ASIAN AM 240: Hmong American Experiences in the U.S.
3 credits; fulfills Ethnic Studies requirement
Hmong Americans are the largest group of Asian Americans in Wisconsin. Who are Hmong? What political-historical forces caused them to become political refugees in the United States? When did they arrive, where, and how did Hmong refugees begin lives over again in America? What cultural, religious, economic and political challenges did Hmong and their children confront as they rebuilt communities within existing communities, and how have Hmong overcome some of these challenges? In what ways do the experiences of Hmong Americans differ from those of other Asian Americans? This course addresses these and other relevant questions by carefully examining Hmong’s history in Laos especially during the American-Vietnam War, their individual and collective experiences as stateless refugees in Thailand, and their contemporary experiences as Hmong Americans in the United States. Students will read original texts and research in order to analyze Hmong Americans’ diverse and dynamic experiences with race, gender, class, religion, language and citizenship in the United States. Students will also have the opportunity to watch and analyze contemporary movies/films about Hmong Americans.
Enrollment is open to any SCE student! Students do not need to have any prior background knowledge about Hmong to enroll.
Bio 100: Exploring Biology
2 credits; fulfills Biological Sciences Breadth requirement
A first-year course focused on the core concepts in biology (evolution; transformation of energy and matter; information exchange and storage; structure and function; systems biology), professions in biology, and the foundational skills and knowledge needed for successful academic and post-graduate careers in biology.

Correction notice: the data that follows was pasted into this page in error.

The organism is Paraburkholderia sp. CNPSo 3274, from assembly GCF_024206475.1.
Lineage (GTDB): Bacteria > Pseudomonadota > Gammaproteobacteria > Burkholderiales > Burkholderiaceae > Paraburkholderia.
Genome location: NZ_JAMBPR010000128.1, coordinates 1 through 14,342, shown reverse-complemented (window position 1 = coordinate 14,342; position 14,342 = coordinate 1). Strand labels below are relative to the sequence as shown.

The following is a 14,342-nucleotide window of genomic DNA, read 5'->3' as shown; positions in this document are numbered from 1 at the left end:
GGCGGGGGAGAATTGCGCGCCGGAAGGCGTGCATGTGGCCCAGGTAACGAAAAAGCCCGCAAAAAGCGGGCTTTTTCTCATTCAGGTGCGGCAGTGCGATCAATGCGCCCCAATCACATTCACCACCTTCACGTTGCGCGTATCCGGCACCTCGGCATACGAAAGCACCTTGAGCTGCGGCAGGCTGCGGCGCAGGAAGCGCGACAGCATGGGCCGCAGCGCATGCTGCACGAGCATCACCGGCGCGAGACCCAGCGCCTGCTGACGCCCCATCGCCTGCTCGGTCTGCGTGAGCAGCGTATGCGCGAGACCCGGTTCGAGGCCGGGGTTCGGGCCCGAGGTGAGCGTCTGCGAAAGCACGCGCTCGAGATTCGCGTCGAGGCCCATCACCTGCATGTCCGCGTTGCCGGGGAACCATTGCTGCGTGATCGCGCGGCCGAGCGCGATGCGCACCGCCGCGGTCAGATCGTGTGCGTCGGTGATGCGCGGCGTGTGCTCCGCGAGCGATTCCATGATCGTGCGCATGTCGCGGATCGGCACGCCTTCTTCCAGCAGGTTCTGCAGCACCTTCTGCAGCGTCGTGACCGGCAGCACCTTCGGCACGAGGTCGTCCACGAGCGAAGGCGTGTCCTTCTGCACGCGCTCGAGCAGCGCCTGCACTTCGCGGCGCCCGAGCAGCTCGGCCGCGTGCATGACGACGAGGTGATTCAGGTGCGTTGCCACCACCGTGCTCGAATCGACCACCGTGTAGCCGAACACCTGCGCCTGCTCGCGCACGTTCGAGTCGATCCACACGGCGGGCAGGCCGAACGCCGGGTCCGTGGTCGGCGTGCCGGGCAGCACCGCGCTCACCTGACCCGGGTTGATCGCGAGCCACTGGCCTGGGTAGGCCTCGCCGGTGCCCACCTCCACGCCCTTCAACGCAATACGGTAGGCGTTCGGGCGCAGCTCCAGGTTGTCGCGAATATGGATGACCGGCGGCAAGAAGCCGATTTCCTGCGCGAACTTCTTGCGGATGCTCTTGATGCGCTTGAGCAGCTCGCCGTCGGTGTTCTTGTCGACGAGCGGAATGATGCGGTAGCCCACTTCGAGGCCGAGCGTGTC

Ed Pol Studies 200: Race, Ethnicity & Inequality in American Education
3 credits; fulfills Ethnic Studies requirement
This course explores the complex relationship between race, ethnicity, and inequality in American public education. Specifically, the course examines schools as sites where racial/ethnic inequality is produced, reproduced, and resisted through institutional structures, policies and the “everyday” practices of teachers, students, parents, and community members. In addition to our focus on race and ethnicity, we will explore the ways race and ethnicity intersect with other identities (e.g. gender, social class, sexual orientation, immigrant status etc.).
FL 100: Introduction to Folklore
3 credits; fulfills Comm B & Ethnic Studies requirement
As Lynne McNeill says in Folklore Rules, “Folklore is informal, traditional culture. It’s all the cultural stuff—customs, stories, jokes, art—that we learn from each other, by word of mouth or observation, rather than through formal institutions like school or the media.” In Folklore 100, you will not only actively observe, read, and write about culture but also produce short ethnographic films on a local folk group or practice.
Studying folklore offers you the opportunity to hone several skills: information-gathering (through observation and interviewing in the real world and through library research), critical reading (of print texts and folkloric “texts” such as objects, landscapes, and events), and critical thinking (discerning cultural patterns, asking questions about representation, and considering how to convey cultural information to different audiences).